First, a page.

Other experts are not so charitable. They reckon that abandoned projects account for as much as a fourth, or even a third of Ghana’s capital outlay, only to reap losses because any potential gain evaporates into thin air due to the uselessness of the enterprise.
Whatever the percentage, one thing is without controversy. We are losing scarce resources and we do not seem to have any clear strategy to stop the drain. Some examples of such dissipative expenditure on abandoned projects will serve to place the magnitude of this fiscal waste in the right perspective.
The multi-million-dollar Saglemi Affordable Housing Project at Prampram, initiated by the previous administration of the NDC now in opposition, readily comes to mind.
The project sits on a 300-acre land and comprises a 5,000-unit residential facility to accommodate middle and low-income earners within Accra and its enviros and reduce the housing deficit in the metropolis.
When the NDC left office in 2016, the first phase of the project which consisted of 180 blocks with 1,500 residential units, had been completed at the cost of $200 million.
But due to allegations of financial impropriety in procurement and inconsistencies in contract documents handed over by the previous administration, the ruling NPP led government has left the contract in abeyance.
Besides, no allocation of the completed flats has been made, and the people for whom the project was undertaken, are the worse for it.
In fact, a recent documentary on the project depicted a sad story of deterioration of parts of the project. Glass windows and other amenities like fixtures in the kitchens and bathrooms had been damaged and the lawn overgrown.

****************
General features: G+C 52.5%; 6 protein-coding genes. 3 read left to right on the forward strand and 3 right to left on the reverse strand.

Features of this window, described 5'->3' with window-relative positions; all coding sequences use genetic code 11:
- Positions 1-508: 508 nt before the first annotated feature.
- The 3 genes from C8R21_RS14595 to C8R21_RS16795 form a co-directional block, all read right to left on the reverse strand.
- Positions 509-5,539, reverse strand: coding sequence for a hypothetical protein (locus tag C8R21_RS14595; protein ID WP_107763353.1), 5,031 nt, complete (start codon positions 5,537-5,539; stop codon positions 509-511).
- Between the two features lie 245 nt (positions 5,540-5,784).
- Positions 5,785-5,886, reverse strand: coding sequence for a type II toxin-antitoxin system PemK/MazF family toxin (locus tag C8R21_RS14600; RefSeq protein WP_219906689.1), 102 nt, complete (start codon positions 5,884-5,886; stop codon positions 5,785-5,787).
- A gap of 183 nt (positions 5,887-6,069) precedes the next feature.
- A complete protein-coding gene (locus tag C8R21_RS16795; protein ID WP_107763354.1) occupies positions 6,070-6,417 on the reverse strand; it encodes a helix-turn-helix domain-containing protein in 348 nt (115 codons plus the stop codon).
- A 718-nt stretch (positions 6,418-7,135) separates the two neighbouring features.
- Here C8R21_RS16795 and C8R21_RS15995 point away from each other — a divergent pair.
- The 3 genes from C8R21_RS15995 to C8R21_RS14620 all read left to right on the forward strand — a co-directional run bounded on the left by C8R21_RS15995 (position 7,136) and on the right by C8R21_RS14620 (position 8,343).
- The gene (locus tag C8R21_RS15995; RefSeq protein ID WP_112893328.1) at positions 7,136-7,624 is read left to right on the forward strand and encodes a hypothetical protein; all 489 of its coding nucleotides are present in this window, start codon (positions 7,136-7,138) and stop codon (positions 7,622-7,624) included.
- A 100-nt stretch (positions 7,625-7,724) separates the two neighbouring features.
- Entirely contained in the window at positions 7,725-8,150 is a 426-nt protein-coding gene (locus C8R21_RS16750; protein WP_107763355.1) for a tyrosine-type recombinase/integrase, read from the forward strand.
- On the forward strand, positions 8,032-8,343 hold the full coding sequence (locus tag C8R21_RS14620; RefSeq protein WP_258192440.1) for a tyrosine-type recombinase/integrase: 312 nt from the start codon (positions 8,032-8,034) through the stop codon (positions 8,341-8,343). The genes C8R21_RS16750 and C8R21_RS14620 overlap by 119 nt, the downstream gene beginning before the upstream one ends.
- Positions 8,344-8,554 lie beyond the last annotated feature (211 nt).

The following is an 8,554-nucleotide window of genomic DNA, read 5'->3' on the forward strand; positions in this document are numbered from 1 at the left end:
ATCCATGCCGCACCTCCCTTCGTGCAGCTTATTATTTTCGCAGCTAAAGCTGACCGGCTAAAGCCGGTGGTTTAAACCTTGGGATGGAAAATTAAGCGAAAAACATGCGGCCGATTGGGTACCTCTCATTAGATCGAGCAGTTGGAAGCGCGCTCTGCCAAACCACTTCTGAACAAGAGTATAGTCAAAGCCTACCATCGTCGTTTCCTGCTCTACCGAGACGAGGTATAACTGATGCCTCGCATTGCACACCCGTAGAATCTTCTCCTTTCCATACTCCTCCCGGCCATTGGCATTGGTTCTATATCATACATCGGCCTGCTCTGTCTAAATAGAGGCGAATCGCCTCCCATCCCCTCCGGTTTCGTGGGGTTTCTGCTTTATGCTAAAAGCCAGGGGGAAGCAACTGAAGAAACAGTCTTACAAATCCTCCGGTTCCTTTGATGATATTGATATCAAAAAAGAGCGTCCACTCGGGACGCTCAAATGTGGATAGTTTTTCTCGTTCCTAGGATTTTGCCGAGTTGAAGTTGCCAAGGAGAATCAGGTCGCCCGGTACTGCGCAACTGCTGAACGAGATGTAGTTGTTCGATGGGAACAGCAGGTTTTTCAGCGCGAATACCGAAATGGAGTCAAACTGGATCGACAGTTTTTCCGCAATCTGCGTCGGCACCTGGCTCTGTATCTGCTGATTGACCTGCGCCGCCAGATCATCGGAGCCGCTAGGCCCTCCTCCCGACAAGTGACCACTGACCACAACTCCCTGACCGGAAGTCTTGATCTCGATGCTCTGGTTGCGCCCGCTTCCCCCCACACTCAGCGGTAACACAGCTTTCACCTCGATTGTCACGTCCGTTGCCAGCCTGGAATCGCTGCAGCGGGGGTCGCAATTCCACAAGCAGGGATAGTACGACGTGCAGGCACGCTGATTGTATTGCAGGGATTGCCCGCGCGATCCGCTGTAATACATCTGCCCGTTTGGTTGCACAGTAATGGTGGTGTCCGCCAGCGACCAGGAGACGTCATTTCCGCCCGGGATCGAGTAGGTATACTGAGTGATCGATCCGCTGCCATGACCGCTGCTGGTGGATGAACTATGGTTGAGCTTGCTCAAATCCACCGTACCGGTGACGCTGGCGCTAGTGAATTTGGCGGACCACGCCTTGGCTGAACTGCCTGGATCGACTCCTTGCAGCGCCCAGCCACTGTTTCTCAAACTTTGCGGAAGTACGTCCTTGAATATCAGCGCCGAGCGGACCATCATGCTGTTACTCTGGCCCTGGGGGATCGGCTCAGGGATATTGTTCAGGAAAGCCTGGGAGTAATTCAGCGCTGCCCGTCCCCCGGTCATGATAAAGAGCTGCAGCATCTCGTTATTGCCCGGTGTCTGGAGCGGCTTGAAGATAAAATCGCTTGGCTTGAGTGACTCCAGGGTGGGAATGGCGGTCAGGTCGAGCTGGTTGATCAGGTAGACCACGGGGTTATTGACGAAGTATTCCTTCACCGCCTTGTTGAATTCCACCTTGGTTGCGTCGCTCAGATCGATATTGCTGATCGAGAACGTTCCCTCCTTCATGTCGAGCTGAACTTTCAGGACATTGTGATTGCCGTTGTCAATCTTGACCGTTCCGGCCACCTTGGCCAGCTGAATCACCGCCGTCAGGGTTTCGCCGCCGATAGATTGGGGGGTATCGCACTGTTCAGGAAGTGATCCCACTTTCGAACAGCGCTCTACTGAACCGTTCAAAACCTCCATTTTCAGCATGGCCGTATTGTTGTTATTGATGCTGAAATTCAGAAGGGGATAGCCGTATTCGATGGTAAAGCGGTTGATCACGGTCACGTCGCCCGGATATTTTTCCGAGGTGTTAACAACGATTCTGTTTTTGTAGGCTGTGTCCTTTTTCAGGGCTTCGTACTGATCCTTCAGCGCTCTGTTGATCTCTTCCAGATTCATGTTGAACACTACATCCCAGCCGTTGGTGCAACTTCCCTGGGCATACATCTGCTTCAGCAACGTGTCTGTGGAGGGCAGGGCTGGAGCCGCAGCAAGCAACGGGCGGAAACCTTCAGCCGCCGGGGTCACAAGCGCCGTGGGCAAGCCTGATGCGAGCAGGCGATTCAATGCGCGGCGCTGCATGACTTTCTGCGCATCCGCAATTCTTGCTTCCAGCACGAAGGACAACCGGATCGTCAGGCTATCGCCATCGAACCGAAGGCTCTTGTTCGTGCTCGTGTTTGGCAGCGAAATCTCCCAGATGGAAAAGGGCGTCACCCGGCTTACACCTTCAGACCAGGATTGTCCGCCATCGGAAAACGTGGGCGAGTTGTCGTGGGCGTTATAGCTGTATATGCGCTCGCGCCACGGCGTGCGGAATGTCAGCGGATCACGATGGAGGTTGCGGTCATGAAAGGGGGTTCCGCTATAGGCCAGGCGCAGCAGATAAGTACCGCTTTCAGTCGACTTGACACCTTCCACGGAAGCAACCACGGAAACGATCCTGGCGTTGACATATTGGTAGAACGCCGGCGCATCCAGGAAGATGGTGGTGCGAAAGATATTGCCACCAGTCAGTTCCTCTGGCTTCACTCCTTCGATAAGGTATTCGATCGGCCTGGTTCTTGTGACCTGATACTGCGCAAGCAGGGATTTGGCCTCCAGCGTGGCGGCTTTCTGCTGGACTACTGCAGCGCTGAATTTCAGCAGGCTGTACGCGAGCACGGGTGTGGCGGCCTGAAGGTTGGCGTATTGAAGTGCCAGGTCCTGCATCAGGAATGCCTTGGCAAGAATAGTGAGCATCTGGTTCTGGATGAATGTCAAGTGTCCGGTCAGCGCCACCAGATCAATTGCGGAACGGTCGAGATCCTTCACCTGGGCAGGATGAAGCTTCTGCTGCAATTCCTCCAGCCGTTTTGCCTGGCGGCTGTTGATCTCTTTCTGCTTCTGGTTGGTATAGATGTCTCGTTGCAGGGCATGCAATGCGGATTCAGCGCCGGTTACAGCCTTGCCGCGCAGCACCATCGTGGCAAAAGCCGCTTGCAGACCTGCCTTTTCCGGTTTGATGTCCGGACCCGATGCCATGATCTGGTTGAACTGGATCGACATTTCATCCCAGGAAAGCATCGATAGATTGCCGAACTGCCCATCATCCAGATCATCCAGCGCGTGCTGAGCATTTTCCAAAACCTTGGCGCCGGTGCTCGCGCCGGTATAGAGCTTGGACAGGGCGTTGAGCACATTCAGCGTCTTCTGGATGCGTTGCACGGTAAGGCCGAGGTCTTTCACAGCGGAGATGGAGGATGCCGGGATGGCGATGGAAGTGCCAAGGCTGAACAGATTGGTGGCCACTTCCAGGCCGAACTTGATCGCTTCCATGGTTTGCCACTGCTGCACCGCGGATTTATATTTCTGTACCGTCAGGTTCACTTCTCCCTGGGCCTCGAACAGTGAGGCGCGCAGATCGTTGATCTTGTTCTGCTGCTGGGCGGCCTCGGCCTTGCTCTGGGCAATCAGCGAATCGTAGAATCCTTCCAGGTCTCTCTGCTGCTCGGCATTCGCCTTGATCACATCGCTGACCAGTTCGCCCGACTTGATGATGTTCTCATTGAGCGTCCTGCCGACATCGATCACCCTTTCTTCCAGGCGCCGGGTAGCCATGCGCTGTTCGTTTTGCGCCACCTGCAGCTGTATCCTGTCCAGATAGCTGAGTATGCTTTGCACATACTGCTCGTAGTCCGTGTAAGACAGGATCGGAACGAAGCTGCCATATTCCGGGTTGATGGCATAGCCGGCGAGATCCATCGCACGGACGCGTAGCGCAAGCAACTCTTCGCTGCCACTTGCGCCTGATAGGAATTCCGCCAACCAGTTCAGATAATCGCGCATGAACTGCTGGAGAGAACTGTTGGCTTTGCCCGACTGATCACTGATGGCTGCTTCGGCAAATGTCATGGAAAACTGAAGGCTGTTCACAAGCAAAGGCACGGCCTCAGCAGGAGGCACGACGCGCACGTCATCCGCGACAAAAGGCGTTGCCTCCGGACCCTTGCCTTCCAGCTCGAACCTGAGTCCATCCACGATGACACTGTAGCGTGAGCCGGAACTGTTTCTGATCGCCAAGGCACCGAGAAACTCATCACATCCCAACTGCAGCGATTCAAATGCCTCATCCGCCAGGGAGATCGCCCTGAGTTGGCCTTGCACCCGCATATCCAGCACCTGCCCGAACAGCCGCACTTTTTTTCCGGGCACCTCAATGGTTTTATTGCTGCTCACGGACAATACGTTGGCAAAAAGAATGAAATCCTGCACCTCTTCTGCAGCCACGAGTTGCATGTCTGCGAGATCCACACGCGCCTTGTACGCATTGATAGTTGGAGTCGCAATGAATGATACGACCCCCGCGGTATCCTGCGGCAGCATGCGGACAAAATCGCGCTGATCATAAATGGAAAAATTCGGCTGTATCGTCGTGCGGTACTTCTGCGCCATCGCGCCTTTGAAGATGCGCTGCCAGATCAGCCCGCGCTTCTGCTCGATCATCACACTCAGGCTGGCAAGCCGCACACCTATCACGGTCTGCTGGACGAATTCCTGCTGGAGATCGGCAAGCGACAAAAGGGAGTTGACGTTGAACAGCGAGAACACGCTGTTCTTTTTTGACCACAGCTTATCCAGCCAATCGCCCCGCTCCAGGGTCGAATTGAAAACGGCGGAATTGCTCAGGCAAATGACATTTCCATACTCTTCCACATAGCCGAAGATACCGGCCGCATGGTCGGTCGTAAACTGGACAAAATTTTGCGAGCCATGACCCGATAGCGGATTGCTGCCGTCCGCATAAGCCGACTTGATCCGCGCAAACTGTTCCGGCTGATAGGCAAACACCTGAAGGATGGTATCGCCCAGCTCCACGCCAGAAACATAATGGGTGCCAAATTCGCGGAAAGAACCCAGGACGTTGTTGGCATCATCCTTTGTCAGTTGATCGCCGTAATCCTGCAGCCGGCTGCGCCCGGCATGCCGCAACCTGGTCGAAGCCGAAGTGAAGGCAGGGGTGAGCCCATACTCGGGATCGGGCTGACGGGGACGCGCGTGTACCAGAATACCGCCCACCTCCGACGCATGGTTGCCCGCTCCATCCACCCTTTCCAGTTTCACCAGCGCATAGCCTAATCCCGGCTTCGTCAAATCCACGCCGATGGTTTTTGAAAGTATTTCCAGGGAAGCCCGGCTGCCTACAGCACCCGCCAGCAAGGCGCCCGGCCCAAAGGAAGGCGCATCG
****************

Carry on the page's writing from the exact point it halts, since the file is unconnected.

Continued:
Greatness has been showered on us by Providence, but we do not seem to believe in ourselves. We have been endowed with everything it takes to be among the greatest nations on the planet. Dr. Nkrumah proved it with gigantic infrastructural projects to put Ghana up among the stars.
That gave Ghana the confidence to boast about being unprecedented leaders in so many fields. After him, we have continued to lead the way, but we are only trailblazing in reverse. Nkrumah’s slogan: “Forward ever, backward never,” has been turned on its head.
The American author and publisher, Samuel Langhorne Clemens, better known by his pen name, Mark Twain, says:“Twenty years from now, you will be more disappointed by the things that you didn’t do than by the ones you did do…Explore, Dream, Discover.”
Ziad K. Abdelnour, a Lebanese-American investment banker, financier, author, and activist famously said: “Words are useless without action. Stop fantasising and just DO it. Be a game changer or get played like an idiot.” In other words, deeds, not words.
The empty platitudes and political rhetoric must give way to concrete programmes to produce positive change for Ghanaians to reach the sky where they really belong, where eagles tread.
To reach the mountain top is a long and arduous journey. But how we climb the mountain is more important than reaching the top. It will take time but if we plan well, we would not start a project without much reflection and abandon it at great cost to the nation.
Thirty-eight-year-old successful American entrepreneur, Ryan Allis who started his own digital company, Allis Computing at age 11, shows us the way, if only we would be humble enough to borrow a leaf from his proven principles.
He says: “Have the end in mind and every day make sure you’re working towards it.”
To be continued.
By Tony Prempeh